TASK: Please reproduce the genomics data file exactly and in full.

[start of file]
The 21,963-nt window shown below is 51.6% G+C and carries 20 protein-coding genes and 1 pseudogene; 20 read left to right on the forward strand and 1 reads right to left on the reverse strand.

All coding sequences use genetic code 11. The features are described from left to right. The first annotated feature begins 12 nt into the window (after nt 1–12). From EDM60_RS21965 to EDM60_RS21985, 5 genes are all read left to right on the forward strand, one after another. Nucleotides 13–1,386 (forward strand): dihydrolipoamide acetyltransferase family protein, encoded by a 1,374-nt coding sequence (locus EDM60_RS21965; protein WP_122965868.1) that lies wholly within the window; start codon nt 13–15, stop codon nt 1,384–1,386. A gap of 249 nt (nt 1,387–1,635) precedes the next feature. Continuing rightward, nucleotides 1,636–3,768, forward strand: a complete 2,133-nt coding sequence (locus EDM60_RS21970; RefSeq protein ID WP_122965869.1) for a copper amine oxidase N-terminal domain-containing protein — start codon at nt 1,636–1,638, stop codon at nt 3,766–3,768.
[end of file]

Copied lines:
The 21,963-nt window shown below is 51.6% G+C and carries 20 protein-coding genes and 1 pseudogene; 20 read left to right on the forward strand and 1 reads right to left on the reverse strand.

All coding sequences use genetic code 11. The features are described from left to right. The first annotated feature begins 12 nt into the window (after nt 1–12). From EDM60_RS21965 to EDM60_RS21985, 5 genes are all read left to right on the forward strand, one after another. Nucleotides 13–1,386 (forward strand): dihydrolipoamide acetyltransferase family protein, encoded by a 1,374-nt coding sequence (locus EDM60_RS21965; protein WP_122965868.1) that lies wholly within the window; start codon nt 13–15, stop codon nt 1,384–1,386. A gap of 249 nt (nt 1,387–1,635) precedes the next feature. Continuing rightward, nucleotides 1,636–3,768, forward strand: a complete 2,133-nt coding sequence (locus EDM60_RS21970; RefSeq protein ID WP_122965869.1) for a copper amine oxidase N-terminal domain-containing protein — start codon at nt 1,636–1,638, stop codon at nt 3,766–3,768.